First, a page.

TransPacific’s NZ earnings miss guidance after writedown

Published: Wed 24 Aug 2011 12:09 PM
TransPacific’s NZ earnings miss guidance, assets written down A$181.5 mln
By Paul McBeth
Aug. 24 (BusinessDesk) – Australian waste manager TransPacific Industries Group missed its own guidance for its New Zealand business and wrote down the value of those assets by A$181.5 million.
The New Zealand business reported earnings before interest, taxation, depreciation, and amortisation of A$82.5 million in the 12 months ended June 30, down from A$85.2 million a year earlier. That undershot the A$83 million to A$85 million range flagged last month. Local revenue rose to A$350.3 million compared to A$341.6 million in 2010.
The Queensland-based group reported a net loss of A$296.5 million compared to a profit of A$59 million in 2010 after writing down the value of its assets. The bulk of that write-down came in New Zealand and leaves TransPacific’s NZ goodwill valued at A$577.5 million.
It also took a A$1.5 million impairment charge on lost New Zealand contracts, and along with Australian impairments, recognised a A$291.5 million charge.
Last month, TransPacific said it had to change its long-term growth forecasts, essentially admitting its $870 million purchase of Waste Management New Zealand in 2006 was too high.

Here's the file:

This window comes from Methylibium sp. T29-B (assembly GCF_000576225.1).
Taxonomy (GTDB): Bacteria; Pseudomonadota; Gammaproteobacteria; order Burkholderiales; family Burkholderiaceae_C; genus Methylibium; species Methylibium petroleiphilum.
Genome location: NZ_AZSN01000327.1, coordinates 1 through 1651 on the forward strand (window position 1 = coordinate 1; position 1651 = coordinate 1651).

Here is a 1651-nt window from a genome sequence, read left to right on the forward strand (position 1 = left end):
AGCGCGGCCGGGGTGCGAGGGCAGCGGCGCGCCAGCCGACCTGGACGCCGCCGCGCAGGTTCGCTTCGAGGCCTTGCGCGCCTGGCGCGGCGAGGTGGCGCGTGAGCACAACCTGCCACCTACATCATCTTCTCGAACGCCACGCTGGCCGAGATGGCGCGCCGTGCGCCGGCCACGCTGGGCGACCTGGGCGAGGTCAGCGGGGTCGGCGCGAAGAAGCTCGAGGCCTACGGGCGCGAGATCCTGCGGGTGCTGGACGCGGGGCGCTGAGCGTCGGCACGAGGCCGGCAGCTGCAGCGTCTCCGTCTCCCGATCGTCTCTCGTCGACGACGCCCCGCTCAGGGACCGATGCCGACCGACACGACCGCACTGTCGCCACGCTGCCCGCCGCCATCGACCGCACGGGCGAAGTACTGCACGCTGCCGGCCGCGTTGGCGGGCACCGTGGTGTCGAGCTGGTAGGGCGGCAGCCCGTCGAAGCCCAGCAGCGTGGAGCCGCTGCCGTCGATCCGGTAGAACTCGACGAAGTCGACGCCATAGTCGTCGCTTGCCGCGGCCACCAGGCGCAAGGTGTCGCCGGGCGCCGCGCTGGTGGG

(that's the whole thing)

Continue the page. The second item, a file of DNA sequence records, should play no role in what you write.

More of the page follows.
Still, the group is upbeat about its prospects in New Zealand, saying the Christchurch earthquake lifting waste volumes across the entire supply chain.
Debt has been an issue for TransPacific and it is focused on repaying lenders who helped finance its A$1.25 billion of Australian rival Cleanaway just before the global financial crisis in 2008.
The company is confident of meeting looming maturities, and has repaid A$240 million of net debt since tapping shareholders for A$801 million in the middle of 2009.
As at June last year, TransPacific's local business had $662.2 million in total borrowings, some $584.5m of which was with related parties.
About $58.1m of that debt was in mandatory convertible notes, a favoured instrument in trans-Tasman companies to reduce tax bills which are currently under scrutiny by New Zealand's tax department.
TransPacific acknowledged a contingent liability in today’s result that tax authorities on both sides of the Tasman are reviewing its position in both countries, but it is still too early to quantify.
The board decided not to pay a dividend as it the waste manager focuses on repaying debt.
The shares are listed but not traded on the NZX. Ahead of the ASX open, the shares were at 71.5 Australian cents having tumbled 49% this year.
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